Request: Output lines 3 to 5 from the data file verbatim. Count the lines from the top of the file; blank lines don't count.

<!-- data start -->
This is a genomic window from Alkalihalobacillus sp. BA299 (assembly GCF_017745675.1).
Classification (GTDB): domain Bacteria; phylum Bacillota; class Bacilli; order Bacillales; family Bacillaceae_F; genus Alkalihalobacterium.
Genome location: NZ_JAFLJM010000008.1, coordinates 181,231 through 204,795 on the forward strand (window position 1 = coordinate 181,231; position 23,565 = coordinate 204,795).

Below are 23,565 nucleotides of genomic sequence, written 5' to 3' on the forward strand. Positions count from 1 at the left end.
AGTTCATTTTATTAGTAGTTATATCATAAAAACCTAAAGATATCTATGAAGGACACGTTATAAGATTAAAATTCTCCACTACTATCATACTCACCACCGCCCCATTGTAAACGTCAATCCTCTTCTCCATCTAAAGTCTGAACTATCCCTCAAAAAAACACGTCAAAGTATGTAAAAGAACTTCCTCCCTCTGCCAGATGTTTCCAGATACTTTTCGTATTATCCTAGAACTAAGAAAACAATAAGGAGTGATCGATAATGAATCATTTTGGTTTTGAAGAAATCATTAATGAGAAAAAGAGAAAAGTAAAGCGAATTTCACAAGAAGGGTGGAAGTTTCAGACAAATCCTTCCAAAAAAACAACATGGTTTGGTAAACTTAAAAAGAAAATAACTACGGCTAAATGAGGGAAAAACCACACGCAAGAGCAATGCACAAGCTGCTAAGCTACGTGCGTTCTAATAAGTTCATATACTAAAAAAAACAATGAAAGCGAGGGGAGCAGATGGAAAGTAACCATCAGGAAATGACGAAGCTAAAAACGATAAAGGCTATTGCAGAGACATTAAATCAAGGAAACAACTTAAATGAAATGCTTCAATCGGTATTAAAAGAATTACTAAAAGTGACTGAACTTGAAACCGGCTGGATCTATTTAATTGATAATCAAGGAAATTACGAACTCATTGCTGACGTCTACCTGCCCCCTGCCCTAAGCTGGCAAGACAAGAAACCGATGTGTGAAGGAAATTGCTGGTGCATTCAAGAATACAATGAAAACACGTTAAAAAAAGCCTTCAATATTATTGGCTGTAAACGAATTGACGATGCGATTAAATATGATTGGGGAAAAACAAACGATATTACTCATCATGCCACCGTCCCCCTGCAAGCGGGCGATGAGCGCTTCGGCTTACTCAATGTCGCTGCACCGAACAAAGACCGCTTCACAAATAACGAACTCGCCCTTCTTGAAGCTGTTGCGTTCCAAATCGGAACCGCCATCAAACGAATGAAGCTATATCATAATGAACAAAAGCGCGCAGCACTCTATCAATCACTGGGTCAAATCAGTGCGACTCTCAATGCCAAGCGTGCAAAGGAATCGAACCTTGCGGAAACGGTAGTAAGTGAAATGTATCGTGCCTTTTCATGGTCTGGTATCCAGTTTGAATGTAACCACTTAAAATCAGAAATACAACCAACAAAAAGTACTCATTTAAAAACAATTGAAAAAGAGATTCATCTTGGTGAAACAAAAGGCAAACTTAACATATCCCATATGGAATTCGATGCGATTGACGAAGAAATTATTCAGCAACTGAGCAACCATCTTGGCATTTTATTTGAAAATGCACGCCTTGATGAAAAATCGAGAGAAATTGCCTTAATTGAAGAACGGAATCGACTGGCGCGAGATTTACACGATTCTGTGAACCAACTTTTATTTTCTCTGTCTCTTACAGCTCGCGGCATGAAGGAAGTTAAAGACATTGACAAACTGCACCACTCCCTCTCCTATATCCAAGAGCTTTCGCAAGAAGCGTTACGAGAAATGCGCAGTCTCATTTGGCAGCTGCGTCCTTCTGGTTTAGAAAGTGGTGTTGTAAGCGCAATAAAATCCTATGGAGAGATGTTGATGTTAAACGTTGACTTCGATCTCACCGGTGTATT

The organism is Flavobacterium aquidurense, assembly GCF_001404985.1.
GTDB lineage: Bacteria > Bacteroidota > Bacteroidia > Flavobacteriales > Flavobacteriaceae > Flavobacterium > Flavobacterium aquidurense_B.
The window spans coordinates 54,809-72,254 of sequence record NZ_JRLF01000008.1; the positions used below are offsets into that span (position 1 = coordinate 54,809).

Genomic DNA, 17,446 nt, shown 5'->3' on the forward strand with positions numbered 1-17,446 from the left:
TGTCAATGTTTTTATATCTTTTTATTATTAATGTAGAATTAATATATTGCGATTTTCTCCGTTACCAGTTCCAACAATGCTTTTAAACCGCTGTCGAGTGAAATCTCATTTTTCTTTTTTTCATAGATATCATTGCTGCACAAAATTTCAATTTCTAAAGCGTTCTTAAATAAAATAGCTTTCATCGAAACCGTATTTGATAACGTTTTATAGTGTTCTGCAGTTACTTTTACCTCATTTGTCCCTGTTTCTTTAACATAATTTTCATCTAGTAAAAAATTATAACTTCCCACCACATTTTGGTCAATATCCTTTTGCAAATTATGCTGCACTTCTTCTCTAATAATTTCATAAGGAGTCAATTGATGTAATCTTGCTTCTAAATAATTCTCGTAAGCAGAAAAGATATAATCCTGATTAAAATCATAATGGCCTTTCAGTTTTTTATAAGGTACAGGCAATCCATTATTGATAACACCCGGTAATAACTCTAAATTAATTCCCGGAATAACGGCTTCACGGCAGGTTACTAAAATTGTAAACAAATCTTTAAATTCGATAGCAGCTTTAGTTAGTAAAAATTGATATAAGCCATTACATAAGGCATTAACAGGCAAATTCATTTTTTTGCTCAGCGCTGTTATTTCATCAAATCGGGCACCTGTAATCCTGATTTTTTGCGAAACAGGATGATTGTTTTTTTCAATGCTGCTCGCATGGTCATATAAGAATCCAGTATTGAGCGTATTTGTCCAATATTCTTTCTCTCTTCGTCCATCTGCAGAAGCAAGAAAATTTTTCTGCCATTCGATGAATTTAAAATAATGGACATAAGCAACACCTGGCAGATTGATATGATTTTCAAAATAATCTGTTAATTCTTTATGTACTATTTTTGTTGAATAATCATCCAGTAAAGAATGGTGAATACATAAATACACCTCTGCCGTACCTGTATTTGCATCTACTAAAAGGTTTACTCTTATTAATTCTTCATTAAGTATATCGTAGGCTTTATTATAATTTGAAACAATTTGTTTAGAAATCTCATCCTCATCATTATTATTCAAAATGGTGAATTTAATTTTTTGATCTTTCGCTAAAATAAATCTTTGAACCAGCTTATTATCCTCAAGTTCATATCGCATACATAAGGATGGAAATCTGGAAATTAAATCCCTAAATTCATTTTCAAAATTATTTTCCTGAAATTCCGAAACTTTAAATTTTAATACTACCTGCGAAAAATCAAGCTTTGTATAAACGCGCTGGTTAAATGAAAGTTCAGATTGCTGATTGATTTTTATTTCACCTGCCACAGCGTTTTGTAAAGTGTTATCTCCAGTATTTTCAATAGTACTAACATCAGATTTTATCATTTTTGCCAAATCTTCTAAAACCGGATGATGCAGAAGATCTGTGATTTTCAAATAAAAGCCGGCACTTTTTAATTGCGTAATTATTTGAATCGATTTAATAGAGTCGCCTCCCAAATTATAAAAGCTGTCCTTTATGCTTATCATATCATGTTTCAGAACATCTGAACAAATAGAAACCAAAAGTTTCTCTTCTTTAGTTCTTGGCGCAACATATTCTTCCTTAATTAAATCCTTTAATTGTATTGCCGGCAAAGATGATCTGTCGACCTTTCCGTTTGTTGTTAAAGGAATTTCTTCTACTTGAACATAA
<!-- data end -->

Genome location: NZ_JAFLJM010000008.1, coordinates 181,231 through 204,795 on the forward strand (window position 1 = coordinate 181,231; position 23,565 = coordinate 204,795).

Below are 23,565 nucleotides of genomic sequence, written 5' to 3' on the forward strand. Positions count from 1 at the left end.
AGTTCATTTTATTAGTAGTTATATCATAAAAACCTAAAGATATCTATGAAGGACACGTTATAAGATTAAAATTCTCCACTACTATCATACTCACCACCGCCCCATTGTAAACGTCAATCCTCTTCTCCATCTAAAGTCTGAACTATCCCTCAAAAAAACACGTCAAAGTATGTAAAAGAACTTCCTCCCTCTGCCAGATGTTTCCAGATACTTTTCGTATTATCCTAGAACTAAGAAAACAATAAGGAGTGATCGATAATGAATCATTTTGGTTTTGAAGAAATCATTAATGAGAAAAAGAGAAAAGTAAAGCGAATTTCACAAGAAGGGTGGAAGTTTCAGACAAATCCTTCCAAAAAAACAACATGGTTTGGTAAACTTAAAAAGAAAATAACTACGGCTAAATGAGGGAAAAACCACACGCAAGAGCAATGCACAAGCTGCTAAGCTACGTGCGTTCTAATAAGTTCATATACTAAAAAAAACAATGAAAGCGAGGGGAGCAGATGGAAAGTAACCATCAGGAAATGACGAAGCTAAAAACGATAAAGGCTATTGCAGAGACATTAAATCAAGGAAACAACTTAAATGAAATGCTTCAATCGGTATTAAAAGAATTACTAAAAGTGACTGAACTTGAAACCGGCTGGATCTATTTAATTGATAATCAAGGAAATTACGAACTCATTGCTGACGTCTACCTGCCCCCTGCCCTAAGCTGGCAAGACAAGAAACCGATGTGTGAAGGAAATTGCTGGTGCATTCAAGAATACAATGAAAACACGTTAAAAAAAGCCTTCAATATTATTGGCTGTAAACGAATTGACGATGCGATTAAATATGATTGGGGAAAAACAAACGATATTACTCATCATGCCACCGTCCCCCTGCAAGCGGGCGATGAGCGCTTCGGCTTACTCAATGTCGCTGCACCGAACAAAGACCGCTTCACAAATAACGAACTCGCCCTTCTTGAAGCTGTTGCGTTCCAAATCGGAACCGCCATCAAACGAATGAAGCTATATCATAATGAACAAAAGCGCGCAGCACTCTATCAATCACTGGGTCAAATCAGTGCGACTCTCAATGCCAAGCGTGCAAAGGAATCGAACCTTGCGGAAACGGTAGTAAGTGAAATGTATCGTGCCTTTTCATGGTCTGGTATCCAGTTTGAATGTAACCACTTAAAATCAGAAATACAACCAACAAAAAGTACTCATTTAAAAACAATTGAAAAAGAGATTCATCTTGGTGAAACAAAAGGCAAACTTAACATATCCCATATGGAATTCGATGCGATTGACGAAGAAATTATTCAGCAACTGAGCAACCATCTTGGCATTTTATTTGAAAATGCACGCCTTGATGAAAAATCGAGAGAAATTGCCTTAATTGAAGAACGGAATCGACTGGCGCGAGATTTACACGATTCTGTGAACCAACTTTTATTTTCTCTGTCTCTTACAGCTCGCGGCATGAAGGAAGTTAAAGACATTGACAAACTGCACCACTCCCTCTCCTATATCCAAGAGCTTTCGCAAGAAGCGTTACGAGAAATGCGCAGTCTCATTTGGCAGCTGCGTCCTTCTGGTTTAGAAAGTGGTGTTGTAAGCGCAATAAAATCCTATGGAGAGATGTTGATGTTAAACGTTGACTTCGATCTCACCGGTGTATT